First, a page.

Use Trace.Write Instead of Response.Write for Debugging
It's probably a throw back to the days of classic ASP, but I still see a lot of
code that uses Response.Write to display debugging information. The concept
is that you simply comment out the debugging lines when you're done
with them and they'll be there waiting to be uncommented the next time you need them.
While the process actually works quite well, for those of you using
ASP.NET there's a better way.
For those of you who are new to Tracing, here's how it works. By setting Trace
equal to true in the Page directive at the top of your ASP.NET page like this:
<%@ Page Trace="true"%>
ASP.NET will add all sorts of cool debugging information to the bottom of the page
when it is run. It includes the following sections:
Request Details, Trace Information, Control Tree,
Session State, Application State, Request Cookies Collection
Response Cookies Collection, Headers Collection, Response Headers Collection,
Form Collection, Querystring Collection, and Server Variables.
If you look at that list, you'll probably find that quite a few of the things you've been
using Response.Write to display are already included by default. But the best part is
that it doesn't stop there.
For any debugging information that's not already included, all you have to do is use
Trace.Write wherever you would have previously used Response.Write, and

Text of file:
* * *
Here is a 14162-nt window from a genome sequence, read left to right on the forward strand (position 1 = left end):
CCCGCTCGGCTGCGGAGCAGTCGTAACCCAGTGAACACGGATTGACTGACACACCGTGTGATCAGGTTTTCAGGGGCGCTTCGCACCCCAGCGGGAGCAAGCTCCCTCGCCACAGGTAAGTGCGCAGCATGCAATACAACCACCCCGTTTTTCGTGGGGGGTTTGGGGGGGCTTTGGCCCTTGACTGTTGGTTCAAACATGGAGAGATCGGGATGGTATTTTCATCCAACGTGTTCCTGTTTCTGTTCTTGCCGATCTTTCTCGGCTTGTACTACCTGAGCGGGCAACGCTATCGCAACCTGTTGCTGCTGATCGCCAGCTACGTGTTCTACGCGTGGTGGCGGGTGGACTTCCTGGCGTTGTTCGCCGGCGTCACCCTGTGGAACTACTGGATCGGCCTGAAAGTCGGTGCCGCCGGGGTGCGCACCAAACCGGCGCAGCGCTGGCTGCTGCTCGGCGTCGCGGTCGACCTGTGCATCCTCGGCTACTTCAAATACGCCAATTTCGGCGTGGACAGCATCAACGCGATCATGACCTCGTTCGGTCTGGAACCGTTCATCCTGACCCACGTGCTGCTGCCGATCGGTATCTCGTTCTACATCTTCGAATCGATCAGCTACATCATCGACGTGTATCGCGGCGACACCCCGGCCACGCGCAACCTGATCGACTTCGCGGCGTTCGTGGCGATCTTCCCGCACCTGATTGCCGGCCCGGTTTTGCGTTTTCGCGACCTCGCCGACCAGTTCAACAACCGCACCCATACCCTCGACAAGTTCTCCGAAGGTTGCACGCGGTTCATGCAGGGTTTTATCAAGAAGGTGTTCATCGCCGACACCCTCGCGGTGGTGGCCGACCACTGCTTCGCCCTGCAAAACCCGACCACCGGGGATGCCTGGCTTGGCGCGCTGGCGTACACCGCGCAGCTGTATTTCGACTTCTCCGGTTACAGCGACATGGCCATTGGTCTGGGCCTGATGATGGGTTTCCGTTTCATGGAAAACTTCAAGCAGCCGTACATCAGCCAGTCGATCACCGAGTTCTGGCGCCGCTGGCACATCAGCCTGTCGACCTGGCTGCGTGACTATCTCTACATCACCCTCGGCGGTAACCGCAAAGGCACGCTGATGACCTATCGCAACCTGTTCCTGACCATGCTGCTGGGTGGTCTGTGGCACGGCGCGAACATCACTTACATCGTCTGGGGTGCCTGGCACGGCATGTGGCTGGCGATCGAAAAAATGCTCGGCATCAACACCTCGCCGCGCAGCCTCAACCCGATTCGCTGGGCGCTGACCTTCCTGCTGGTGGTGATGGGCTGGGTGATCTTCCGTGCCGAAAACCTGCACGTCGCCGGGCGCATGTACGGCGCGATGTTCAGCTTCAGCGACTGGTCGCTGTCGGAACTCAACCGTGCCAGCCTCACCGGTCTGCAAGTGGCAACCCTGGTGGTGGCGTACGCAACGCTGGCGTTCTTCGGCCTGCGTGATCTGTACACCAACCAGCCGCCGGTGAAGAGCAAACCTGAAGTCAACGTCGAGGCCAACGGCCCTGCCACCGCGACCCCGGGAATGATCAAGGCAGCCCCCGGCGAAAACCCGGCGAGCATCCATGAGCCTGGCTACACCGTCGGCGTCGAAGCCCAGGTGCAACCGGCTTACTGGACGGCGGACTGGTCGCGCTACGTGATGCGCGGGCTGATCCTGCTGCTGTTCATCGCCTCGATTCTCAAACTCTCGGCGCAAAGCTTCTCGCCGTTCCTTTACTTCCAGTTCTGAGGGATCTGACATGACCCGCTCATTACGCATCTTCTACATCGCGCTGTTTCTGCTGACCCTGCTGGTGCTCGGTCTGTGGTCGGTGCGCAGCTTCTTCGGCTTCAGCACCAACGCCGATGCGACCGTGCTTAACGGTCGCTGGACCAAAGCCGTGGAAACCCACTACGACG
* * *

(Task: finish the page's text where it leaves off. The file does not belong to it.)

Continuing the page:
the results will be added to the Trace Information section. What's more, you can even
provide labels that will help categorize your debugging information if you want.
You want more? Well what if you could make your custom tracing information
stand out from all the rest? You can... simply use Trace.Warn and your entries will
appear in red so they're easy to spot.
Still not enough for you... well how about this? You don't have to comment out the
debugging lines when you're done with them! Simply set
<%@ Page Trace="false"%>
and all your debug statements no longer execute. Now you don't have to hunt through your code
looking for the Response.Write lines you added in order to comment them out so your visitors
don't see them.
So the next time you start to use Response.Write to debug a page, try Trace.Write instead.
It might take a little getting use to, but once you do I think you'll find it saves you quite
a bit of time and aggravation.